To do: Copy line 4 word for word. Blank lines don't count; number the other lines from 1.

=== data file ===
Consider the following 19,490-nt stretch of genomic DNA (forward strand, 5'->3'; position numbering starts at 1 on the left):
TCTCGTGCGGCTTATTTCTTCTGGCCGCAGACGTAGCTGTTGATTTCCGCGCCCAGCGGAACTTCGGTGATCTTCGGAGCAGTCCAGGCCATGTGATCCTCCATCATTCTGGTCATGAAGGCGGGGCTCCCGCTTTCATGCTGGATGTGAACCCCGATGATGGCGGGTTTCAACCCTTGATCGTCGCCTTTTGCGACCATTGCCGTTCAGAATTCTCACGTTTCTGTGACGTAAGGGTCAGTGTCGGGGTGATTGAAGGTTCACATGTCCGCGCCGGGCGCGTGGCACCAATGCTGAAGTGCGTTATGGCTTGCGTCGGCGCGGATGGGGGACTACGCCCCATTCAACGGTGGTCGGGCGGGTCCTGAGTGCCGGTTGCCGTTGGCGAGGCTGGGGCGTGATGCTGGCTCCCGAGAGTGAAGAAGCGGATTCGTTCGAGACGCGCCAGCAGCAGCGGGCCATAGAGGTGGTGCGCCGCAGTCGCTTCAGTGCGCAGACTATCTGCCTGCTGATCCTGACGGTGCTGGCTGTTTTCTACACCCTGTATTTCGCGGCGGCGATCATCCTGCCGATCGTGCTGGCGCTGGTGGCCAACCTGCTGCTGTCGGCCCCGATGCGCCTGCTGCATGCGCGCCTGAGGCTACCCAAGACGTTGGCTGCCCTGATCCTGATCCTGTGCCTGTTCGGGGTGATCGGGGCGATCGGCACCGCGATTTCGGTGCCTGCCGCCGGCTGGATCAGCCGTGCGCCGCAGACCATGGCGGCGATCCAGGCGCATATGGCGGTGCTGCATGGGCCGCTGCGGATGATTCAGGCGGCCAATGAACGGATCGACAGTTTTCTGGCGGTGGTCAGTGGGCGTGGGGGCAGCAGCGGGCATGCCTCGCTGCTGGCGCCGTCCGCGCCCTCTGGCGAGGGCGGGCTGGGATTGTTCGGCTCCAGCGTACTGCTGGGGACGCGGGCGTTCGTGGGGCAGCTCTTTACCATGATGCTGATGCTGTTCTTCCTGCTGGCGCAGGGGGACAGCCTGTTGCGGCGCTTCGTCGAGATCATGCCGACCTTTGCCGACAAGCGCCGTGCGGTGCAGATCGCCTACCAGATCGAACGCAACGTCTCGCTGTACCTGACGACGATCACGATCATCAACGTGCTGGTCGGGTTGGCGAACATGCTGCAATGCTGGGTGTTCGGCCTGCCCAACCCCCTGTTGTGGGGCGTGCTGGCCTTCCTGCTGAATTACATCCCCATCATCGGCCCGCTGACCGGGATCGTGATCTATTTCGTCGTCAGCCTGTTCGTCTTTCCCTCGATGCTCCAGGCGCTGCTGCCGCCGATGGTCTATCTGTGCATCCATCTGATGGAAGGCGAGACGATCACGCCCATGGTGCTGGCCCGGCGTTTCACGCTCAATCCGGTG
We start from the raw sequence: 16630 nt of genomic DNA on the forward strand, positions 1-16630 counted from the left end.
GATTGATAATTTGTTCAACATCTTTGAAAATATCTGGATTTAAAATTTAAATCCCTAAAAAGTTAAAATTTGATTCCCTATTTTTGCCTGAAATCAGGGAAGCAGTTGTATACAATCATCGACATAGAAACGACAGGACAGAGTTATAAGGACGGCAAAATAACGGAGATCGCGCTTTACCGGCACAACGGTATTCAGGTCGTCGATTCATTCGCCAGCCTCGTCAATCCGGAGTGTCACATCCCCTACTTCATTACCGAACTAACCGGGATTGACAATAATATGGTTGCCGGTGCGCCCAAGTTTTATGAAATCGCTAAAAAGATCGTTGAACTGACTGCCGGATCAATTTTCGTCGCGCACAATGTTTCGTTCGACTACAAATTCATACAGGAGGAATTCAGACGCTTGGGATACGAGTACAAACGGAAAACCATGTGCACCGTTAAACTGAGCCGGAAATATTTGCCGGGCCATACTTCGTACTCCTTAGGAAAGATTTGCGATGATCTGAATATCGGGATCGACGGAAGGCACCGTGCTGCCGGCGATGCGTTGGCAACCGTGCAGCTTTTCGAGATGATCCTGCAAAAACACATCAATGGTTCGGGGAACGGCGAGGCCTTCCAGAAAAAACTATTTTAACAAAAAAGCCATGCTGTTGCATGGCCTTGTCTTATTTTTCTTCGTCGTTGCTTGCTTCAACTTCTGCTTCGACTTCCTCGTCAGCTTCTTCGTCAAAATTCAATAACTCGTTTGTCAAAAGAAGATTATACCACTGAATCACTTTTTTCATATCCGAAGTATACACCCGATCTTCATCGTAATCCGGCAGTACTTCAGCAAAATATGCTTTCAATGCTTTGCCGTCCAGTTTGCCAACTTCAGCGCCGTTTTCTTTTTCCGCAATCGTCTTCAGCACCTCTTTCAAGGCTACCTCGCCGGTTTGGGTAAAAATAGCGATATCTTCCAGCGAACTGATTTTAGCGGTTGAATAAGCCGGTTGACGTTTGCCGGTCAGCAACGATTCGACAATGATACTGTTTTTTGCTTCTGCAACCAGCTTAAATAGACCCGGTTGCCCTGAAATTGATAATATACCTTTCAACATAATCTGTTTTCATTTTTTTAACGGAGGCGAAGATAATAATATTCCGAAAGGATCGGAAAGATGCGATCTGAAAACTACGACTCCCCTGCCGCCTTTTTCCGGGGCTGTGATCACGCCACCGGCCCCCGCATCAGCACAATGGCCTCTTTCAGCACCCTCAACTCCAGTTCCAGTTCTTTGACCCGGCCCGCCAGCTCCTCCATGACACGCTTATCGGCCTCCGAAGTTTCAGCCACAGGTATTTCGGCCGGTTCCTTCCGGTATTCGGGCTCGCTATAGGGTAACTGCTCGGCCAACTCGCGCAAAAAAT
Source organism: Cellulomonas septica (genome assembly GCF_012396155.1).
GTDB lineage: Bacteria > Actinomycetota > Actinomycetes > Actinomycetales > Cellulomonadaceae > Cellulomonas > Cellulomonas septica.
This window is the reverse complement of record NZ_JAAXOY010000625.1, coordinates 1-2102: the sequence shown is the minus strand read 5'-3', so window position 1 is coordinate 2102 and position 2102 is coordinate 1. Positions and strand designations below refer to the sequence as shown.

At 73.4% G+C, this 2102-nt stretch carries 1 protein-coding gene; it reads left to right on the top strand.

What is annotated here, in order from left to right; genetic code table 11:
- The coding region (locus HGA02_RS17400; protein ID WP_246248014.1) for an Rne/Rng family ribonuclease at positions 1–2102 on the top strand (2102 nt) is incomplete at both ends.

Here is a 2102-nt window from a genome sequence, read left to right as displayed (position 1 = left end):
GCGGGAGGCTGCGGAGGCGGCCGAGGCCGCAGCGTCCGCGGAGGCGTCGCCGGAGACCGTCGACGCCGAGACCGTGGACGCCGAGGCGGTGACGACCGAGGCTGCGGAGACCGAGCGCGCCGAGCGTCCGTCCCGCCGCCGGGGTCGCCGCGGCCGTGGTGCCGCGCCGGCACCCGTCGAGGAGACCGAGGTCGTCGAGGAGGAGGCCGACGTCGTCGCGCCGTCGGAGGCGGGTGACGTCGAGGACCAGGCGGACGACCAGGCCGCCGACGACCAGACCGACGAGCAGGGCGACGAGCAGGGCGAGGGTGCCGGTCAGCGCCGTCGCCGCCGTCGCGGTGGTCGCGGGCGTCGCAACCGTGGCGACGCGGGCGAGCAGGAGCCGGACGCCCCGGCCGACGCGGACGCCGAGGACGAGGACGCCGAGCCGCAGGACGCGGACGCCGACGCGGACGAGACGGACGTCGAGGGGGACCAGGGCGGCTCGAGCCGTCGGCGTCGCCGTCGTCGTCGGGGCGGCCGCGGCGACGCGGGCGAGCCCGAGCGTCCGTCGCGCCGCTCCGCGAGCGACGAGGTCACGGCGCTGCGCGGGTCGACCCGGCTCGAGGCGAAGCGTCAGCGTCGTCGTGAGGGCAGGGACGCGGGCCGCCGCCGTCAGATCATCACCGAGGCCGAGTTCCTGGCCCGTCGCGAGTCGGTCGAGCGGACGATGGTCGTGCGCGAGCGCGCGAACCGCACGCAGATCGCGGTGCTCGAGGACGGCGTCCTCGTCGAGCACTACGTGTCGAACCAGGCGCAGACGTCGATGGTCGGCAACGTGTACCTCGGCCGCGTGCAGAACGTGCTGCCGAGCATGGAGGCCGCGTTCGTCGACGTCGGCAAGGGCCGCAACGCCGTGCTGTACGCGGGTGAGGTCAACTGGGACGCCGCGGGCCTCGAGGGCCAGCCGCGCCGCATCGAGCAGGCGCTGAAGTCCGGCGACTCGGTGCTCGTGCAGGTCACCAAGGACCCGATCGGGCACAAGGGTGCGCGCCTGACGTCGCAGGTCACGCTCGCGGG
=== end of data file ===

GATTGATAATTTGTTCAACATCTTTGAAAATATCTGGATTTAAAATTTAAATCCCTAAAAAGTTAAAATTTGATTCCCTATTTTTGCCTGAAATCAGGGAAGCAGTTGTATACAATCATCGACATAGAAACGACAGGACAGAGTTATAAGGACGGCAAAATAACGGAGATCGCGCTTTACCGGCACAACGGTATTCAGGTCGTCGATTCATTCGCCAGCCTCGTCAATCCGGAGTGTCACATCCCCTACTTCATTACCGAACTAACCGGGATTGACAATAATATGGTTGCCGGTGCGCCCAAGTTTTATGAAATCGCTAAAAAGATCGTTGAACTGACTGCCGGATCAATTTTCGTCGCGCACAATGTTTCGTTCGACTACAAATTCATACAGGAGGAATTCAGACGCTTGGGATACGAGTACAAACGGAAAACCATGTGCACCGTTAAACTGAGCCGGAAATATTTGCCGGGCCATACTTCGTACTCCTTAGGAAAGATTTGCGATGATCTGAATATCGGGATCGACGGAAGGCACCGTGCTGCCGGCGATGCGTTGGCAACCGTGCAGCTTTTCGAGATGATCCTGCAAAAACACATCAATGGTTCGGGGAACGGCGAGGCCTTCCAGAAAAAACTATTTTAACAAAAAAGCCATGCTGTTGCATGGCCTTGTCTTATTTTTCTTCGTCGTTGCTTGCTTCAACTTCTGCTTCGACTTCCTCGTCAGCTTCTTCGTCAAAATTCAATAACTCGTTTGTCAAAAGAAGATTATACCACTGAATCACTTTTTTCATATCCGAAGTATACACCCGATCTTCATCGTAATCCGGCAGTACTTCAGCAAAATATGCTTTCAATGCTTTGCCGTCCAGTTTGCCAACTTCAGCGCCGTTTTCTTTTTCCGCAATCGTCTTCAGCACCTCTTTCAAGGCTACCTCGCCGGTTTGGGTAAAAATAGCGATATCTTCCAGCGAACTGATTTTAGCGGTTGAATAAGCCGGTTGACGTTTGCCGGTCAGCAACGATTCGACAATGATACTGTTTTTTGCTTCTGCAACCAGCTTAAATAGACCCGGTTGCCCTGAAATTGATAATATACCTTTCAACATAATCTGTTTTCATTTTTTTAACGGAGGCGAAGATAATAATATTCCGAAAGGATCGGAAAGATGCGATCTGAAAACTACGACTCCCCTGCCGCCTTTTTCCGGGGCTGTGATCACGCCACCGGCCCCCGCATCAGCACAATGGCCTCTTTCAGCACCCTCAACTCCAGTTCCAGTTCTTTGACCCGGCCCGCCAGCTCCTCCATGACACGCTTATCGGCCTCCGAAGTTTCAGCCACAGGTATTTCGGCCGGTTCCTTCCGGTATTCGGGCTCGCTATAGGGTAACTGCTCGGCCAACTCGCGCAAAAAAT